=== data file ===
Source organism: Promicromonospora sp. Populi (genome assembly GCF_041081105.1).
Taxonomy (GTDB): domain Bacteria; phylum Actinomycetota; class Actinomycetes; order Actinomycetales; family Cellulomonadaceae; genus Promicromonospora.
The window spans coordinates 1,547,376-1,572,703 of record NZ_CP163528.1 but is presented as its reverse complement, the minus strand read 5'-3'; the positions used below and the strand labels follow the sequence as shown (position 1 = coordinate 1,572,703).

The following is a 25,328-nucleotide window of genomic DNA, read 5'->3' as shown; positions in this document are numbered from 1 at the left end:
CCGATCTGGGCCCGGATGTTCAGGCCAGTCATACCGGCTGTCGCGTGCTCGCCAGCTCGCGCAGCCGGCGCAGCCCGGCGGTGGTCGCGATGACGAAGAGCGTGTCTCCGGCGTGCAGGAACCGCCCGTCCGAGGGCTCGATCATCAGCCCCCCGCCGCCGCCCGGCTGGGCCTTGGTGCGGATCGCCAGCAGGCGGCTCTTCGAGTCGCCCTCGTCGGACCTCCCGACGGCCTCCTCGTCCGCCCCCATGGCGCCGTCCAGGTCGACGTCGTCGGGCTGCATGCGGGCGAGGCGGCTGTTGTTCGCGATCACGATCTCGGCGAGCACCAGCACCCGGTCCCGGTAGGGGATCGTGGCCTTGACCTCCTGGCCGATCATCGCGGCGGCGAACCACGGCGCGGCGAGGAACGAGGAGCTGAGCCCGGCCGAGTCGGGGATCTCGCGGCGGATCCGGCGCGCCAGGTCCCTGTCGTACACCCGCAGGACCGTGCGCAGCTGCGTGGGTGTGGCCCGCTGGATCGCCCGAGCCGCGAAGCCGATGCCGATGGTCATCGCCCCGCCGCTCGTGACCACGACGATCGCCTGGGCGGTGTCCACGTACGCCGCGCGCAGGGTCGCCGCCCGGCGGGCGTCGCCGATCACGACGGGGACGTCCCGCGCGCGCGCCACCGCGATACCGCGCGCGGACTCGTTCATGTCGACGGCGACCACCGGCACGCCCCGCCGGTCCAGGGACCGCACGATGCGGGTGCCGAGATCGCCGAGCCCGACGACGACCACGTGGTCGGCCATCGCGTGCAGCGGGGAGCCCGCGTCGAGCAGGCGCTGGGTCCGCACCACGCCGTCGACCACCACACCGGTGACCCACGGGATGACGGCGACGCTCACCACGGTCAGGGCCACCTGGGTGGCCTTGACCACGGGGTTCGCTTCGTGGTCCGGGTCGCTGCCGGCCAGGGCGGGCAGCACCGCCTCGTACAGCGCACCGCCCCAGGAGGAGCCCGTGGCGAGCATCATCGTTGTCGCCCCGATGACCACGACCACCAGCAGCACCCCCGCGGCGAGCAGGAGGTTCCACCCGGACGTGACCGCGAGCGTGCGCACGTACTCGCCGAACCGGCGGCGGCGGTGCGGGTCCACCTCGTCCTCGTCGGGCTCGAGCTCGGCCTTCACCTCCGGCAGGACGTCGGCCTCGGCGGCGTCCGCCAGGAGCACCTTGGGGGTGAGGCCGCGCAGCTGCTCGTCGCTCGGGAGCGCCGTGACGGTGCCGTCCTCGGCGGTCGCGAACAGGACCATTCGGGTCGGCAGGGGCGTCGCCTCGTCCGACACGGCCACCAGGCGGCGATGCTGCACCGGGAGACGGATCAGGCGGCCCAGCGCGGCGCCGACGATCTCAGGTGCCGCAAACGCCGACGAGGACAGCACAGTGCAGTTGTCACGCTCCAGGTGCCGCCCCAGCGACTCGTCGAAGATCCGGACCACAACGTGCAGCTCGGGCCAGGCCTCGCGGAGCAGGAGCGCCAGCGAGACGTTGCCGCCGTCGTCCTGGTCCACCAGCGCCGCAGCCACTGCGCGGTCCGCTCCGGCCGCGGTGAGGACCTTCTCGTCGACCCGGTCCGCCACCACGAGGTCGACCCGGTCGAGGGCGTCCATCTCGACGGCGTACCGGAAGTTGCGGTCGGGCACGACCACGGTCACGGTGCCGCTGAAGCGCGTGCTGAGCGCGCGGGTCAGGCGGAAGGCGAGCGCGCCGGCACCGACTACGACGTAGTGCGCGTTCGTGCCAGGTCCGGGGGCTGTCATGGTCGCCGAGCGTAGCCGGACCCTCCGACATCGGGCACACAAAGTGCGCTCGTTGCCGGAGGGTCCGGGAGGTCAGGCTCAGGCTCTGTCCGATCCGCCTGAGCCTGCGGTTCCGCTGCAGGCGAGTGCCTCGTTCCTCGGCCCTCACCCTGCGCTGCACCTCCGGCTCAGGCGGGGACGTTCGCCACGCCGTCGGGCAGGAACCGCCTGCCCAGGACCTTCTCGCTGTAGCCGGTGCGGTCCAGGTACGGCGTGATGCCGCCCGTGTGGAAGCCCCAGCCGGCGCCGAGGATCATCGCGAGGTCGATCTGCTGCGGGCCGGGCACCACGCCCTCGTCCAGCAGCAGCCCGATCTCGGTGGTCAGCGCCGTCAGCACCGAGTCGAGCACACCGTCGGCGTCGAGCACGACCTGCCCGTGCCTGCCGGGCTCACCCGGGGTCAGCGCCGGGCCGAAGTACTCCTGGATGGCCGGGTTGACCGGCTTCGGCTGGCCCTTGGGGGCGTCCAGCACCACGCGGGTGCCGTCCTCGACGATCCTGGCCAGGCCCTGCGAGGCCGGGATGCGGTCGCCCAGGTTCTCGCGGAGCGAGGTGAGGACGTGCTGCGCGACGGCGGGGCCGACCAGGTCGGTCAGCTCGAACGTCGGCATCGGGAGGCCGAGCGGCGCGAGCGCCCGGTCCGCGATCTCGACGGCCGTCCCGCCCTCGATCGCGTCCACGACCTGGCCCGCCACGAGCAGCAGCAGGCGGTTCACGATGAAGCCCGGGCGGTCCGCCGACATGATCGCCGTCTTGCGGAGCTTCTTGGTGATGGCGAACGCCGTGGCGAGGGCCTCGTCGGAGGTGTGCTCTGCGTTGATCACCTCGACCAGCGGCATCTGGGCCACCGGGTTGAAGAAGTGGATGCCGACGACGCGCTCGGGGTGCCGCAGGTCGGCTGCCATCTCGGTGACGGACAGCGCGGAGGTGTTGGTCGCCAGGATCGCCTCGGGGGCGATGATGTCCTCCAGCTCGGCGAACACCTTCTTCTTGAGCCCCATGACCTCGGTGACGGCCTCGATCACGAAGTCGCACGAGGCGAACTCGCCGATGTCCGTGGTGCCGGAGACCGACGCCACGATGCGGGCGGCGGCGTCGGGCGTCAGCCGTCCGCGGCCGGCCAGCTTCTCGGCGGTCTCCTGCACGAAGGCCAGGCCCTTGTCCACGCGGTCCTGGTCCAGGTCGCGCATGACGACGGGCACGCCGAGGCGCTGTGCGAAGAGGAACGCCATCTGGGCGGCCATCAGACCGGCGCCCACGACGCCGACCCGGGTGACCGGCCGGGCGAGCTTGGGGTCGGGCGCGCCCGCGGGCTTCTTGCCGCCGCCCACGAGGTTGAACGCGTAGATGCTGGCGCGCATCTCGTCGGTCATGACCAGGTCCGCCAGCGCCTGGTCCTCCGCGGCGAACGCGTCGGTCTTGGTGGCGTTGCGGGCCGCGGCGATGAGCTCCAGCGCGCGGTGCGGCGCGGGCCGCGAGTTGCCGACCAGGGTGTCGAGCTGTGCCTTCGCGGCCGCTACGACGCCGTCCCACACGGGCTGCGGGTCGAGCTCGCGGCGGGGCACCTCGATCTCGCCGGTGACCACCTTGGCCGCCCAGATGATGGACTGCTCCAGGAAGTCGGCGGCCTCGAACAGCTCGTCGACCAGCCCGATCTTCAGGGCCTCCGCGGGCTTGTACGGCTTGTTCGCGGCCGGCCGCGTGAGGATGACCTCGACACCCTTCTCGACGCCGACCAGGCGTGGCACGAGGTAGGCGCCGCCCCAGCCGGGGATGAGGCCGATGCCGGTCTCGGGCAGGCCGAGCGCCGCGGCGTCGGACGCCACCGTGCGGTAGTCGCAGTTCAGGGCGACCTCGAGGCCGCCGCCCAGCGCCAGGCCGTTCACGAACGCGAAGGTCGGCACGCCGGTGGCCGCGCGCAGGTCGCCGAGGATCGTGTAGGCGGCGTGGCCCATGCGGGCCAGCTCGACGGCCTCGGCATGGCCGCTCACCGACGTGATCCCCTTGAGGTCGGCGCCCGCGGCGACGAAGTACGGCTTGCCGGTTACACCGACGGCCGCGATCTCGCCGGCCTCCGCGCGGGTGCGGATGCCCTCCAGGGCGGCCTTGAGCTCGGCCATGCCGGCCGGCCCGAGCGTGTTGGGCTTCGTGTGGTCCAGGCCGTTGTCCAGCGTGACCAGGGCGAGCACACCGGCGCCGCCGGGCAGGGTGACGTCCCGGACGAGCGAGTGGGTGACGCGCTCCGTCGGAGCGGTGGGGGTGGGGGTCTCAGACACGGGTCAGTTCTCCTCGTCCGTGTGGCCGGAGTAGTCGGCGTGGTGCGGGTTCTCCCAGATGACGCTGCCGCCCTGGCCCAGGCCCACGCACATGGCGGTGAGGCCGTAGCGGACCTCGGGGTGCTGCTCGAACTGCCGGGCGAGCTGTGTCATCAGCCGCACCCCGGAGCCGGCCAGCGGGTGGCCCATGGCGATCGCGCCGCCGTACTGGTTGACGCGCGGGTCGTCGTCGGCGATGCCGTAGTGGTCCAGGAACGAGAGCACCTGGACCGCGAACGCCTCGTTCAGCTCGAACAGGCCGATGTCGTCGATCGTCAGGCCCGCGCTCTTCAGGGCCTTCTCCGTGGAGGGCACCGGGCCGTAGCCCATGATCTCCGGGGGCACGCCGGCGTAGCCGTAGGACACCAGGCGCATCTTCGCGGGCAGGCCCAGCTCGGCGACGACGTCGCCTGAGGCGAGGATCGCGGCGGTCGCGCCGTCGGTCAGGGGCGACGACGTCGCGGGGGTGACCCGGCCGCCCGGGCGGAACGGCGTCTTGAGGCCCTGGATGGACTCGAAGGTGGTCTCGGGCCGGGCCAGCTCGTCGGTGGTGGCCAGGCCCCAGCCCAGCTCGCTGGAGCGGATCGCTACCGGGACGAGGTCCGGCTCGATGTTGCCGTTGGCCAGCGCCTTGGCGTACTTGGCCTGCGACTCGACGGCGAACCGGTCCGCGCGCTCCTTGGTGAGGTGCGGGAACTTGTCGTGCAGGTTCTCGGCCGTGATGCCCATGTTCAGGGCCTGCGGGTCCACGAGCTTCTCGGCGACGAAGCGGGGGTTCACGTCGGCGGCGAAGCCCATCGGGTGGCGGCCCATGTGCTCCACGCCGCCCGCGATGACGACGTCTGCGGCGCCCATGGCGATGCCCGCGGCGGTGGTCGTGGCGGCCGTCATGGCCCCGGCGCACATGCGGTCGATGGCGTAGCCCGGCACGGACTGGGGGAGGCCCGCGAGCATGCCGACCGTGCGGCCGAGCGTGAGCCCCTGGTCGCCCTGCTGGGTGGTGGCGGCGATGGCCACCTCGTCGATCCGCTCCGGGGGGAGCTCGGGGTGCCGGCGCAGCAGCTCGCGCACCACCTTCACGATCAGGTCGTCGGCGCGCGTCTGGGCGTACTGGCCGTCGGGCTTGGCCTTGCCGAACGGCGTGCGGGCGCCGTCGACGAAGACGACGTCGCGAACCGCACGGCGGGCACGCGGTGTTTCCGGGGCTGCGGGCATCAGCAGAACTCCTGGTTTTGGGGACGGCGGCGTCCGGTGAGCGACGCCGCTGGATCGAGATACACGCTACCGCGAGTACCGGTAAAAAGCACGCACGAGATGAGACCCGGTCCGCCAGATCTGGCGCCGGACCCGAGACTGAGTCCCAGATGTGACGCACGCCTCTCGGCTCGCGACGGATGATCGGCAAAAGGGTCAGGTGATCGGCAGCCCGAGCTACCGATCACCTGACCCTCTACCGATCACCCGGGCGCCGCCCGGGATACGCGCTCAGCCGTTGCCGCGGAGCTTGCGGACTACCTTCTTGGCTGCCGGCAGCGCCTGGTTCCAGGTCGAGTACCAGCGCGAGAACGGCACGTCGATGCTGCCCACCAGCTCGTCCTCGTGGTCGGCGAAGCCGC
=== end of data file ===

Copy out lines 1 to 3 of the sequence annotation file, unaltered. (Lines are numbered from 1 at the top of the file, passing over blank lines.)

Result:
Source organism: Promicromonospora sp. Populi (genome assembly GCF_041081105.1).
Taxonomy (GTDB): domain Bacteria; phylum Actinomycetota; class Actinomycetes; order Actinomycetales; family Cellulomonadaceae; genus Promicromonospora.
The window spans coordinates 1,547,376-1,572,703 of record NZ_CP163528.1 but is presented as its reverse complement, the minus strand read 5'-3'; the positions used below and the strand labels follow the sequence as shown (position 1 = coordinate 1,572,703).